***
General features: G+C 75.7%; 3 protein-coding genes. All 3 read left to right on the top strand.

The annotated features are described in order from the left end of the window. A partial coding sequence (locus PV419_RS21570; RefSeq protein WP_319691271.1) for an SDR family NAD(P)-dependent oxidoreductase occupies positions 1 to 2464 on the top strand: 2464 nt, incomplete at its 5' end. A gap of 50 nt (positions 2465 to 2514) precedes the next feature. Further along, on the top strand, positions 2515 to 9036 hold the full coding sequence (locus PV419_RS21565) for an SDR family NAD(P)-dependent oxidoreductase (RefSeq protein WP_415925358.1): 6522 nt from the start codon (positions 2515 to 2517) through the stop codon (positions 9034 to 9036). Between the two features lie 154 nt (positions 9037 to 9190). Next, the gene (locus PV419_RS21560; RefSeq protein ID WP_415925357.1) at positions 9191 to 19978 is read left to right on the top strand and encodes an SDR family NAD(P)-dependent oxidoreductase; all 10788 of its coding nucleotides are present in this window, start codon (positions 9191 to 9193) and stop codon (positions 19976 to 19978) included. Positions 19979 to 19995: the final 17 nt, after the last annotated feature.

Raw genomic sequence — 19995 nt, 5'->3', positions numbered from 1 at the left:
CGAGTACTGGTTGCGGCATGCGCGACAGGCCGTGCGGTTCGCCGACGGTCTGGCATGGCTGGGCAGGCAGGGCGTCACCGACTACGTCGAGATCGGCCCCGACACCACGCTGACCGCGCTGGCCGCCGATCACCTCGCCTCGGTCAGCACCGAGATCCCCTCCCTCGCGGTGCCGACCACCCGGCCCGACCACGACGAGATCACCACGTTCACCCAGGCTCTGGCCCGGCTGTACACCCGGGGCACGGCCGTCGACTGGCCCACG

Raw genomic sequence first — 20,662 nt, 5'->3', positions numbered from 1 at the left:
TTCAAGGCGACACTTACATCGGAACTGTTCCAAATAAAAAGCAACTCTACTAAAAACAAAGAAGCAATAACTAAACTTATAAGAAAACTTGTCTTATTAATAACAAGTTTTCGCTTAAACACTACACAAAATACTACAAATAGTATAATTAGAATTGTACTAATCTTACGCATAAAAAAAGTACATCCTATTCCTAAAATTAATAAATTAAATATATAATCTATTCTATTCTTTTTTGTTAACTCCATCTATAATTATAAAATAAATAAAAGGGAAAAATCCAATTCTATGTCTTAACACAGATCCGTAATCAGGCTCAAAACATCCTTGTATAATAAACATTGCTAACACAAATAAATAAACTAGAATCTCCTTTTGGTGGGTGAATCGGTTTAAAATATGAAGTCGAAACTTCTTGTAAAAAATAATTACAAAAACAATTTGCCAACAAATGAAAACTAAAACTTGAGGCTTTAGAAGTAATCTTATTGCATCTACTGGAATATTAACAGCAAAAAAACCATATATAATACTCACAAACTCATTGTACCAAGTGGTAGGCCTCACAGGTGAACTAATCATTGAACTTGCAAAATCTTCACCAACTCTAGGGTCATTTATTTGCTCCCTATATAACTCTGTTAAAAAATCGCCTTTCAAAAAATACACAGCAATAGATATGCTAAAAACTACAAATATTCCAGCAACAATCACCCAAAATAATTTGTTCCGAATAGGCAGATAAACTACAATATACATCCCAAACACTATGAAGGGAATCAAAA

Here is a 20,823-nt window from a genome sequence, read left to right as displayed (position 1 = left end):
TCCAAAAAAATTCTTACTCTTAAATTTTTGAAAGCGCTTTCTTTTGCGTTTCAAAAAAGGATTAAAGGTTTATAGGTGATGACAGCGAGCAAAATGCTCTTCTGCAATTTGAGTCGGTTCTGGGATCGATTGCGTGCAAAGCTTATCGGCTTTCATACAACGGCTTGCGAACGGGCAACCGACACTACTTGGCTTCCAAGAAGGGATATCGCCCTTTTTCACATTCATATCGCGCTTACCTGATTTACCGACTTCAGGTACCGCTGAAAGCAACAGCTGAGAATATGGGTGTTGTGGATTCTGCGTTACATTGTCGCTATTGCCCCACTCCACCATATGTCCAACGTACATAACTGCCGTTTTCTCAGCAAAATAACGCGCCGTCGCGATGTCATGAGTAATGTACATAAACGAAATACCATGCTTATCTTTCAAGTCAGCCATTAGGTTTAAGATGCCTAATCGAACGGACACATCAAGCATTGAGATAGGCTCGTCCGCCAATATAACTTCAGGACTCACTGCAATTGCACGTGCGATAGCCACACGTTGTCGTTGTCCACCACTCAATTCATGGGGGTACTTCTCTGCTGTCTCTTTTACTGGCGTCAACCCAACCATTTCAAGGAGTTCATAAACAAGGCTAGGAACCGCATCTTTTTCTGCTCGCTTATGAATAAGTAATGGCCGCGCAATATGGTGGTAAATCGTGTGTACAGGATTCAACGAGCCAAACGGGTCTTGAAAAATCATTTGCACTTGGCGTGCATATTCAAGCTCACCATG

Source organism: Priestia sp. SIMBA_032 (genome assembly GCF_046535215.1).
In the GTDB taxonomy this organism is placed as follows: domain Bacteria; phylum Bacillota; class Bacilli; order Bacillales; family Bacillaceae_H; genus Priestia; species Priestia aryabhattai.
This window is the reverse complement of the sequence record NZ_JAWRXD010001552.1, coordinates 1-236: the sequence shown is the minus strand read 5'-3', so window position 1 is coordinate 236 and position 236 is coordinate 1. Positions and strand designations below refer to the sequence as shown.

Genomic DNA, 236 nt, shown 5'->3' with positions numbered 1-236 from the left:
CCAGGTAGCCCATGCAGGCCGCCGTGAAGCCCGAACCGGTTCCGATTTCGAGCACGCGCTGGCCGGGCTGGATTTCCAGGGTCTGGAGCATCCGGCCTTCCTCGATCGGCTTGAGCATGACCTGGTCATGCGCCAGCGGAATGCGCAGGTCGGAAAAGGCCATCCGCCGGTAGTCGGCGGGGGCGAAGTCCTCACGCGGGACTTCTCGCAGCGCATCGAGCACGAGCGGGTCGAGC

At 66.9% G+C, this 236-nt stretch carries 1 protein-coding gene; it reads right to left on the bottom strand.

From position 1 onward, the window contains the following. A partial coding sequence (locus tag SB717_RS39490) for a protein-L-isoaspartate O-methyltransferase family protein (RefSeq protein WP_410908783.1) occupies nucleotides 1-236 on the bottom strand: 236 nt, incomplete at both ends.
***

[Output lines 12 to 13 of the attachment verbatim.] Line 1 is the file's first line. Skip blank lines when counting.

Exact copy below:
Genomic DNA, 236 nt, shown 5'->3' with positions numbered 1-236 from the left:
CCAGGTAGCCCATGCAGGCCGCCGTGAAGCCCGAACCGGTTCCGATTTCGAGCACGCGCTGGCCGGGCTGGATTTCCAGGGTCTGGAGCATCCGGCCTTCCTCGATCGGCTTGAGCATGACCTGGTCATGCGCCAGCGGAATGCGCAGGTCGGAAAAGGCCATCCGCCGGTAGTCGGCGGGGGCGAAGTCCTCACGCGGGACTTCTCGCAGCGCATCGAGCACGAGCGGGTCGAGC